Anole Annals more or less turned one-half-year-old this month, making this a good time to look back and reflect. Readership continues to increase—we’re now getting an average of 202 readers and 351 page views a day. AA has published 208 posts by 30 authors from four continents and the Caribbean. For those new to the fold, here’s an annotated list of the 12 most popular posts, as judged by number of page views*:
Far and away the most viewed, thanks to some Facebook re-posting in highly visible sites, this post documented the repeated appearance of anoles on the cover of the journal Evolution. Combined with the fact that an anole was the frontispiece for the program for the society’s annual meeting and that four of the six young scientists honored for their contributions at the meeting work on anoles (here, here, and here, plus Rob Pringle), the
suggestion that the society should reconsider it’s name seems quite reasonable.
Always a crowd pleaser. ‘bout time for another one. Suggestions welcome.
A post on the anole trade, and how some supposedly wildcaught animals couldn’t possibly have been collected legally. I’m betting the popularity of this post is due to people looking for something other than the discussion they got.
A discussion of recent analytical developments by Rabosky and Glor explaining patterns of anole species richness in the Greater Antilles. Check this out if only to see the lovely PNAS cover.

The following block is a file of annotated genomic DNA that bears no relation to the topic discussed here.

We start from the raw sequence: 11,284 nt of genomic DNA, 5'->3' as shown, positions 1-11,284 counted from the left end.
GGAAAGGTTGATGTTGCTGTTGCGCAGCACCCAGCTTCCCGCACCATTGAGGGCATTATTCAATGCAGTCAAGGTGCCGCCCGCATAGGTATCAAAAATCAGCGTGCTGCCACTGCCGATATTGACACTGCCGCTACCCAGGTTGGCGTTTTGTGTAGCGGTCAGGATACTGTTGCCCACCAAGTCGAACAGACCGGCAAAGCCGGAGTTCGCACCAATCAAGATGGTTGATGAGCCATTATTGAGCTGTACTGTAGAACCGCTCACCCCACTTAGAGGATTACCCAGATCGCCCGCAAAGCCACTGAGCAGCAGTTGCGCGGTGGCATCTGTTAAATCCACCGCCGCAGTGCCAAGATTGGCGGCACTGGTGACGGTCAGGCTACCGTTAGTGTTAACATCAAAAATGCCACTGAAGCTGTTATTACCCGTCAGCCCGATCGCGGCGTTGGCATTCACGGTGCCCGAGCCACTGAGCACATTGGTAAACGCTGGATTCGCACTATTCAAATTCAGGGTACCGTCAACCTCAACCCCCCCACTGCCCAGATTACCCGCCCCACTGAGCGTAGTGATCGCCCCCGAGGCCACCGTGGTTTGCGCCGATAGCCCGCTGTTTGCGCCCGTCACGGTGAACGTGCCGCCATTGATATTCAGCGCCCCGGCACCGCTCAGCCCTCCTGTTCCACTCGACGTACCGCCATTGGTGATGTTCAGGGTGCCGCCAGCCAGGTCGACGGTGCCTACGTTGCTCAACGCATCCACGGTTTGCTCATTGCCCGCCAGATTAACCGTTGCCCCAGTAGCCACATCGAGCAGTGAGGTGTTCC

Summary of a book chapter comparing the adaptive radiations of Darwin’s finches and Greater Antillean anoles
Everyone has his or her own opinion, but dental floss is the correct answer. This is the most commented upon AA post (we’ve had 400 comments so far, so no need to be shy)
A surprisingly popular three-sentence post. Clearly, the field is impatient for this to be published. More news on this front soon.
Not hard to figure this one out. Read about the exploits of the three lucky winners here.
Lily Capehart is, as far as we’re aware, the only person to discuss anoles with David Letterman and Ellen DeGeneres. We caught up with her to see what’s happened since her meteoric rise to anole fame five years ago.
Joan Roughgarden provided a Lesser Antillean perspective to contrast with that in #4 above, and also discussed other research ideas and directions past and present
A relatively recent post reminiscing on field work gone by and new directions
Every day, WordPress lists the search terms that have led readers to Anole Annals. Not infrequently, “maggot mouth” or “maggot in mouth” are amongst them. What the heck? One wise anolologist suggested that there might be a rock band by that name and, sure enough, there is. This post, however, is actually about maggots in the mouth of
a Hispaniolan crown-giant anole, and has some cool photos.
As this list indicates, Anole Annals publishes all kinds of posts from all kinds of people. Anything from a photograph of an interesting lizard to a detailed story, lengthy commentary, or review of recent or classic literature. Now that we’re in mid-summer and many readers are out and about, seeing, thinking, and dreaming about anoles, what better
time for you to dash off a post?
For what it’s worth, this correspondent’s favorite post is also one of the most recent, describing the exploits of Gordon, the green anole who was swallowed by a treefrog and lived to dewlap about it.
* Of course, there are a number of biases in using this metric. Most obviously, it favors older posts that have been around longer. In addition, it does not include readers who view a post from the homepage, but only those requiring a click to that specific post. This also means that posts “continued” onto another page from the home page will have more views.